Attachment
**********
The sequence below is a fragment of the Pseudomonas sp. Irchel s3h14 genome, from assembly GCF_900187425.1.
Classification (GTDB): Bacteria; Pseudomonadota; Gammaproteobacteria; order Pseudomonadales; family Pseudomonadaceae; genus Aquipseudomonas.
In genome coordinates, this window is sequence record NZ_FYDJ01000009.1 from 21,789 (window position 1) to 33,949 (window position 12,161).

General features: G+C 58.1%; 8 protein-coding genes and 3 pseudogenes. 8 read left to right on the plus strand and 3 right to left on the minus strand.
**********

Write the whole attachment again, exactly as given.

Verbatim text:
The sequence below is a fragment of the Pseudomonas sp. Irchel s3h14 genome, from assembly GCF_900187425.1.
Classification (GTDB): Bacteria; Pseudomonadota; Gammaproteobacteria; order Pseudomonadales; family Pseudomonadaceae; genus Aquipseudomonas.
In genome coordinates, this window is sequence record NZ_FYDJ01000009.1 from 21,789 (window position 1) to 33,949 (window position 12,161).

General features: G+C 58.1%; 8 protein-coding genes and 3 pseudogenes. 8 read left to right on the plus strand and 3 right to left on the minus strand.